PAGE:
What role does protein have in preventing nutritional ketosis?
By T.J. Murphy/@burning_runner
About a week into being in an early stage of keto adaptation and following a low-carb diet to enable a keto-adapted state. Here’s what happened yesterday that I is obviously anecdotal, but probably underscored a fundamental of nutritional ketosis.
So using a form of intermittent fasting is a strategy toward being in ketosis. This can be defined a number of ways. Skipping a meal. Or compressing all of a day’s eating into a six-hour or so window.
Intermittent fasting has a range of powerful benefits, particularly when combined with high-intensity exercise. It triggers a state of autophagy (“self-eating”) in the cells. Old, junky mitochondria get burned up and cleaned out, for example.
It also can kick up a high-level of fat-burning and ketone production. I’ve seen this myself in the past week. My highest ketone reading so far has been 3.1mm. Which is an optimal number. It means I’m in a metabolic state where my body is burning mostly fat for fuel. And I’m also getting some desirable epigenetic signaling effects.
But I stumbled into what can be a problem for anyone seeking a state of nutritional ketosis: Getting the right amount of protein. I find it easy to focus in on restricting carb intake to less than 50 grams per day. I’m also comfortable with a high fat intake.
But protein is trickier. There’s a Goldilocks thing going on: Not too much, not too little. If you eat too much protein, the insulin response is high and you’ll boot yourself out of ketosis.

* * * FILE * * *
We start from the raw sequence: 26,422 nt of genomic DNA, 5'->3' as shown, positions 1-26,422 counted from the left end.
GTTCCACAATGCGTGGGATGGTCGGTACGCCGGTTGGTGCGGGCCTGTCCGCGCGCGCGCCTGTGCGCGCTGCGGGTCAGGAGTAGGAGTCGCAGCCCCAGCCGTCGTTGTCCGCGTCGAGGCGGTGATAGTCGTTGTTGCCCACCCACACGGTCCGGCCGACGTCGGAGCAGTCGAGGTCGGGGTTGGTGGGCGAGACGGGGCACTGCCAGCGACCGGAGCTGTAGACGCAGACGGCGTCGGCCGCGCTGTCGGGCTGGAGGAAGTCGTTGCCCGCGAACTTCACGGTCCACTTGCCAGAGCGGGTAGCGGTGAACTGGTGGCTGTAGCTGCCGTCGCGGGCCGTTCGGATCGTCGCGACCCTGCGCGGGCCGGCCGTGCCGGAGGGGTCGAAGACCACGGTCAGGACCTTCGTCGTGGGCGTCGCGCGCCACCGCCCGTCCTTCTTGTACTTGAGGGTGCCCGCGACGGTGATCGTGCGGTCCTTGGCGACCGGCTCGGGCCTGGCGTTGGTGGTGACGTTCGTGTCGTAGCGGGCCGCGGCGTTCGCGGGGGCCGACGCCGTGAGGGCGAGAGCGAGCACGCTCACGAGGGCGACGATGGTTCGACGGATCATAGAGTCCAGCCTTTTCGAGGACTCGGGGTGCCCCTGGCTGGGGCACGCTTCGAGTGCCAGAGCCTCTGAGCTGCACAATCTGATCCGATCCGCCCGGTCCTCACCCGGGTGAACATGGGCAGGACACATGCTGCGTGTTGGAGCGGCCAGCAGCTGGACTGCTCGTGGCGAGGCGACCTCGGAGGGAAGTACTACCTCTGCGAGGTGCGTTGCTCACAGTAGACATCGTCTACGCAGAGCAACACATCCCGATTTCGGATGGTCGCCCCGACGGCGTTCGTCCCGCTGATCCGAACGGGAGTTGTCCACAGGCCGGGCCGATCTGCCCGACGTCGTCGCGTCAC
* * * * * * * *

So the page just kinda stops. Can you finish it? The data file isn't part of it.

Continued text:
So what I did two days ago probably showcased this problem. I didn’t eat anything from 6 p.m. until noon the next day. That’s an 18-hour intermittent fast. I also did a 20-minute weight workout in the morning. So when I had lunch, about three hours after the workout, I ate more than half of the number of protein grams I believe I need a day (according to Jeff Volek’s formula for determining how many grams of protein you need in a day). So later that day I took a ketone reading and was at .6mm. Technically still in ketosis but that’s the boundary. I should mentioned I burned through two other blood ketone strips that day and the readings were .9, .8 and .6.
So my take was (and I could be wrong) it was the blast of protein that lowered my ketone levels below 1.0mm. I plan on screwing around with this using some more experiments. But that’s my first impression.
I would also like to note that I don’t like taking three blood samples in a day. I don’t plan on doing it again anytime soon. It’s expensive, it hurts enough to be annoying and I did a nice job of getting blood on my jeans.
I am reminded of an experience years ago when I was on a story assignment, writing about a coach in Oakland who liked to do blood lactate testing with all of his athletes. I went through the drill. As I recall, I did repeat quarter-mile runs with very short breaks, long enough to get a finger stabbed for a recording. By the end of the test, each finger had been stabbed and drained at least once. I went back to my office in San Francisco and it was pretty funny when I tried to type up the story. My fingers were done for the day.
T.J. Murphy is the editor of LAVA Magazine. Follow T.J. on Twitter @burning_runner and sign up for his health/performance newsletter here.